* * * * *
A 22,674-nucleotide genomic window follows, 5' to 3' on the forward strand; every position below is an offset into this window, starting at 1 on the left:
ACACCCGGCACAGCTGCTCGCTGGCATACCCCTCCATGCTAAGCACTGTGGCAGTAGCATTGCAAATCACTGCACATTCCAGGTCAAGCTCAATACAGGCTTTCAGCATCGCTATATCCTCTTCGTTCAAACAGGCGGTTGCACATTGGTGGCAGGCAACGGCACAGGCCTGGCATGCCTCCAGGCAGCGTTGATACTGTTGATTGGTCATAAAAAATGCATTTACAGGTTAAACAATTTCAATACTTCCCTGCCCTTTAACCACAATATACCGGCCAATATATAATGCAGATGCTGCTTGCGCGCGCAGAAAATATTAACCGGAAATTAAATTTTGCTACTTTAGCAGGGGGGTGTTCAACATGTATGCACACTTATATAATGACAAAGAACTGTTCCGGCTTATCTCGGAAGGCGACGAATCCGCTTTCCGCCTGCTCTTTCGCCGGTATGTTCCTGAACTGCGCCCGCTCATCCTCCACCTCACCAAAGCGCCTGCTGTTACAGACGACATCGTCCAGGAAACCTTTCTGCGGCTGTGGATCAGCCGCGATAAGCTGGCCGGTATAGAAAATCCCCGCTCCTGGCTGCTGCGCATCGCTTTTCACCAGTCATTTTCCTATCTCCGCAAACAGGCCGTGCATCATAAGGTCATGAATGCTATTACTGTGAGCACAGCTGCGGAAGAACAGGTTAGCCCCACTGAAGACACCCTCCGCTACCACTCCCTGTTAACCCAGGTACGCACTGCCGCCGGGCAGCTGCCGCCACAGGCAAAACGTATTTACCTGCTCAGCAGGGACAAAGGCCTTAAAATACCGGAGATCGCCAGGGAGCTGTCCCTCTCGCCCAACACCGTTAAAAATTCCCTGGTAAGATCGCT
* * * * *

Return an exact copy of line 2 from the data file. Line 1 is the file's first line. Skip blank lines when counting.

ACACCCGGCACAGCTGCTCGCTGGCATACCCCTCCATGCTAAGCACTGTGGCAGTAGCATTGCAAATCACTGCACATTCCAGGTCAAGCTCAATACAGGCTTTCAGCATCGCTATATCCTCTTCGTTCAAACAGGCGGTTGCACATTGGTGGCAGGCAACGGCACAGGCCTGGCATGCCTCCAGGCAGCGTTGATACTGTTGATTGGTCATAAAAAATGCATTTACAGGTTAAACAATTTCAATACTTCCCTGCCCTTTAACCACAATATACCGGCCAATATATAATGCAGATGCTGCTTGCGCGCGCAGAAAATATTAACCGGAAATTAAATTTTGCTACTTTAGCAGGGGGGTGTTCAACATGTATGCACACTTATATAATGACAAAGAACTGTTCCGGCTTATCTCGGAAGGCGACGAATCCGCTTTCCGCCTGCTCTTTCGCCGGTATGTTCCTGAACTGCGCCCGCTCATCCTCCACCTCACCAAAGCGCCTGCTGTTACAGACGACATCGTCCAGGAAACCTTTCTGCGGCTGTGGATCAGCCGCGATAAGCTGGCCGGTATAGAAAATCCCCGCTCCTGGCTGCTGCGCATCGCTTTTCACCAGTCATTTTCCTATCTCCGCAAACAGGCCGTGCATCATAAGGTCATGAATGCTATTACTGTGAGCACAGCTGCGGAAGAACAGGTTAGCCCCACTGAAGACACCCTCCGCTACCACTCCCTGTTAACCCAGGTACGCACTGCCGCCGGGCAGCTGCCGCCACAGGCAAAACGTATTTACCTGCTCAGCAGGGACAAAGGCCTTAAAATACCGGAGATCGCCAGGGAGCTGTCCCTCTCGCCCAACACCGTTAAAAATTCCCTGGTAAGATCGCT